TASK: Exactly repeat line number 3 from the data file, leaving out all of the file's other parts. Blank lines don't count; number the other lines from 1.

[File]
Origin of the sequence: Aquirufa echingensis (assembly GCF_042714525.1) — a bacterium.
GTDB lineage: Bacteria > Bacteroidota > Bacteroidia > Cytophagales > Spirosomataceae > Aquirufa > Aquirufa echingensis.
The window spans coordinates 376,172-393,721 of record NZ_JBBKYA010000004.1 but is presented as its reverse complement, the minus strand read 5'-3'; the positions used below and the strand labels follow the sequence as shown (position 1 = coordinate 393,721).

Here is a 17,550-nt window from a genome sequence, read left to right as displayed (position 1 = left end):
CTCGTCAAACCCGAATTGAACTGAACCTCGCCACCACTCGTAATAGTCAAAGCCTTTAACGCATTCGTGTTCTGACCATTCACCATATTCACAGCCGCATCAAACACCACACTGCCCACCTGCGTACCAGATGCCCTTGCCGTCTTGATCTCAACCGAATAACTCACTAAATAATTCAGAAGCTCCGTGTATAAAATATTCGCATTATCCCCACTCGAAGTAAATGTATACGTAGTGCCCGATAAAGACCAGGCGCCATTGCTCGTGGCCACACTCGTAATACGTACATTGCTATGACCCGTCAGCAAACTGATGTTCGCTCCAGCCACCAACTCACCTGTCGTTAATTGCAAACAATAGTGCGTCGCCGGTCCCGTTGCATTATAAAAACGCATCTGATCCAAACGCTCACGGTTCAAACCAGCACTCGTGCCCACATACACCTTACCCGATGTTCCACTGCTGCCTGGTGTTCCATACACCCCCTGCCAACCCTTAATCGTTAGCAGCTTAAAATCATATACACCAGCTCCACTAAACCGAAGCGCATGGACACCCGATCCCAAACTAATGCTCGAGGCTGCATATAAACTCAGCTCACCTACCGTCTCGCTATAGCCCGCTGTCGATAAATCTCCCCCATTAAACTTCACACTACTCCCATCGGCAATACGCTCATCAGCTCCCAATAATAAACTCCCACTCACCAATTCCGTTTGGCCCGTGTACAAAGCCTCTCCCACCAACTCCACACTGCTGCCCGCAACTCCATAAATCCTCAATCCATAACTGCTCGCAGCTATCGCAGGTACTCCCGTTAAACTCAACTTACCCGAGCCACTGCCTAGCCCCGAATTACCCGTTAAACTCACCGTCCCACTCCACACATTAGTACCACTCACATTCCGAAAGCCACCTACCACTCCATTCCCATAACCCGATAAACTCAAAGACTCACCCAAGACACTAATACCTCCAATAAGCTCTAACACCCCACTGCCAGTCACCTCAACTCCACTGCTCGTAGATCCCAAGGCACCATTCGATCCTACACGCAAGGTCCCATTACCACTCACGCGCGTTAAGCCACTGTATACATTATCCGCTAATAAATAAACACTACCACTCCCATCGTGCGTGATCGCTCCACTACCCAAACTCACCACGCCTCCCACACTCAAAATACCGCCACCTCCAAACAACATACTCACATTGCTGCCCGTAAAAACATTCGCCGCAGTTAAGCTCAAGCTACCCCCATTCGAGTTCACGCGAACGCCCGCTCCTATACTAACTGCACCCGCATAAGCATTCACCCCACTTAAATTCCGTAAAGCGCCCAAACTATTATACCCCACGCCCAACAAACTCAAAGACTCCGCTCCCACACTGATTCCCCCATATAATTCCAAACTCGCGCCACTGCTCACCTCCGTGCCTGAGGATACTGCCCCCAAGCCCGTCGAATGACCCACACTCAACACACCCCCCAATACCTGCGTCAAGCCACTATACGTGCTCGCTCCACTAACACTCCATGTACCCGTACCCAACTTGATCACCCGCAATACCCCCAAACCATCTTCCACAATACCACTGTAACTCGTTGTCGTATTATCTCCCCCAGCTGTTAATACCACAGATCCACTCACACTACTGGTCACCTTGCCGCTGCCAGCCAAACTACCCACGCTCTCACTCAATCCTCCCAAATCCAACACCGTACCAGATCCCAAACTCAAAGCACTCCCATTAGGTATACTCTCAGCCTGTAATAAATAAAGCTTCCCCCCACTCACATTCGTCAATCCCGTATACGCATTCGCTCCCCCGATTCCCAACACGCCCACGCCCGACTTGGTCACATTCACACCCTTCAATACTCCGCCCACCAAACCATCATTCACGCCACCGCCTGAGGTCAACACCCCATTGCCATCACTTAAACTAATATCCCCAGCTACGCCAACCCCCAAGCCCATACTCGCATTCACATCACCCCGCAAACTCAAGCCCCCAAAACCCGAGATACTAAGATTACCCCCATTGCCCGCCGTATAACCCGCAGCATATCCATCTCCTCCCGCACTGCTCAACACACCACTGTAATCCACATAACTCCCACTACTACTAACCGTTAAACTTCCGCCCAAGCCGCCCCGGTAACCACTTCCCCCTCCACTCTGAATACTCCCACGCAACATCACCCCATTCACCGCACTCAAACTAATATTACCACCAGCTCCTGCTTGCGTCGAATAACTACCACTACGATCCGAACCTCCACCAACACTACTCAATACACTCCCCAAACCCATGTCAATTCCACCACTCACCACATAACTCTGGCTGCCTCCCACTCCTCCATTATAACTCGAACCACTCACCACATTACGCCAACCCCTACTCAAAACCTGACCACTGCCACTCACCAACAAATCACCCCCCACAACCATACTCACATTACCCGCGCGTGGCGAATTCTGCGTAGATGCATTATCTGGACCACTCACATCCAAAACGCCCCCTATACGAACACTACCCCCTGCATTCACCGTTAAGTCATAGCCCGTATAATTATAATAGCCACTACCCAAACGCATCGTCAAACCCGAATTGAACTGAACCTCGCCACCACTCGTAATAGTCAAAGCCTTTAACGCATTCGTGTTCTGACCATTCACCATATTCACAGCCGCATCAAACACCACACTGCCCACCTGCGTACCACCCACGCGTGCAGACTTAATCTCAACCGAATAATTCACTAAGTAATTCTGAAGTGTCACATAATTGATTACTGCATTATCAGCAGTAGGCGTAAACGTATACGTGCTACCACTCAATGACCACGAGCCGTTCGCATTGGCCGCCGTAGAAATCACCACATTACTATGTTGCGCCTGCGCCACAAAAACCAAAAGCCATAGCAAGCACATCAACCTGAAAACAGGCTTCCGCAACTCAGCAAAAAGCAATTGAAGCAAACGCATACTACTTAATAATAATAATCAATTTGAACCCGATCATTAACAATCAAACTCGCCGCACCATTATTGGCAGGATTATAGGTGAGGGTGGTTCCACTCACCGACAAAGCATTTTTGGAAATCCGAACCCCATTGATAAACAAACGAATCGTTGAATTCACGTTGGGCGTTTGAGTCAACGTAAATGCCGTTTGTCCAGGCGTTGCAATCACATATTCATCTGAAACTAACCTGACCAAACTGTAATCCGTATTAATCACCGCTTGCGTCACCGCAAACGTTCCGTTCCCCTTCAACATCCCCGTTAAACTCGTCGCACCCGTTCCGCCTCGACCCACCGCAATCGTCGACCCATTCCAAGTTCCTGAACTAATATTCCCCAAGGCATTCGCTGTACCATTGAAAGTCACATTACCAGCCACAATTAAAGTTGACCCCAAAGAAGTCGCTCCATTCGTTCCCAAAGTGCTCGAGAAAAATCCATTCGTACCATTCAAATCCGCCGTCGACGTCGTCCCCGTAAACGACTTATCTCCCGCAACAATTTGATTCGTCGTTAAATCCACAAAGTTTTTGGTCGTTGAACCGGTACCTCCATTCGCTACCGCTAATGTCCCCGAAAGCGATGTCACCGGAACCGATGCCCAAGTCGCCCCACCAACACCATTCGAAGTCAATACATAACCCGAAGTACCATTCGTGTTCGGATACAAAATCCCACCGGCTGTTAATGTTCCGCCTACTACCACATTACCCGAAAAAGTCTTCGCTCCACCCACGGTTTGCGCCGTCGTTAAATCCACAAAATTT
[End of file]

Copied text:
The window spans coordinates 376,172-393,721 of record NZ_JBBKYA010000004.1 but is presented as its reverse complement, the minus strand read 5'-3'; the positions used below and the strand labels follow the sequence as shown (position 1 = coordinate 393,721).